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This is a new project led by Jan Burnett once of mid 90’s lo-fi popsters Spare Snare. Here, he writes loops using old synths and home found sounds then gets in a variety of different vocalists in and records them singing/speaking along to the music in his bathroom. Opening track ‘Deer in a Cross Hair’ is excellent. There’s not much to the music - it’s just an inc ...

CD £5.49 CHUTECD100

CD of lo-fi pop on Chute with various different singers.

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The Grand Gestures by The Grand Gestures
1 review. Write a review for us »
8/10 Clinton Staff review, 29 May 2012

This is a new project led by Jan Burnett once of mid 90’s lo-fi popsters Spare Snare. Here, he writes loops using old synths and home found sounds then gets in a variety of different vocalists in and records them singing/speaking along to the music in his bathroom. Opening track ‘Deer in a Cross Hair’ is excellent. There’s not much to the music - it’s just an incredibly lo-fi loop but the vocals by Jill O’Sullivan are very affecting coming on a little like a lady version of Josh T Pearson (her other vocal on ‘There’s Only Place like Home’ is also a stand out).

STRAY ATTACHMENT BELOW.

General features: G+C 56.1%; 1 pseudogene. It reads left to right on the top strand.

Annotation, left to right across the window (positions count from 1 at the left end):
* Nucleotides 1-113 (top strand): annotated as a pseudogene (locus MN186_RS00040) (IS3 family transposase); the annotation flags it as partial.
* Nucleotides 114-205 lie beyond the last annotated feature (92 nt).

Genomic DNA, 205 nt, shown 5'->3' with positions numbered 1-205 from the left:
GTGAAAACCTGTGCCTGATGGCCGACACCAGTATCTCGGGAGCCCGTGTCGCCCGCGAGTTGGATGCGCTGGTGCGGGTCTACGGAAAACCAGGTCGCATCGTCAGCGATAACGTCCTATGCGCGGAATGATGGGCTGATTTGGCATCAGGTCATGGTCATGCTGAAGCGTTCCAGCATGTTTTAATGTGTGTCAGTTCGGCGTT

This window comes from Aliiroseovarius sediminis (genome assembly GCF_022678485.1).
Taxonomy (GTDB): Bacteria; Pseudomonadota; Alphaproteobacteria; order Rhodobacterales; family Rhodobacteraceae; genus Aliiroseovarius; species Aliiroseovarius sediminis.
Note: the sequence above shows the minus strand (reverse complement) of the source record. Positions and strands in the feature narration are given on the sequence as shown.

The second track ‘I Wonder What Chris de Burgh is Doing Right Now’ is an oddball spoken word/comedy number that goes on seemingly forever, musing on what the ‘Lady in Red’ man is up to these days. A funny joke for about a minute but by gawd it outstays its welcome. Thankfully Delgados lady Emma Pollock wanders into Jan’s bathroom to sing on a very noir piece of cinematic music that sounds like a Billy Mackenzie/Scott Walker piece in miniature.

All the vocals on this album are mixed really loud which works at times but at others they become a bit overbearing as on the Calamateur collaboration ‘Baiting’, but ‘Living by the Seaside’ is a lovely piece sitting somewhere in between the Fence Collective output and ‘Smiley Smile’-era Beach Boys. There’s something really interesting about this record, the music is extremely lo-fi and haphazard but with the use of excellent and varied vocals the whole thing comes together to create a completely unique listening experience. Despite the odd misstep it’s 80-odd per cent excellent.


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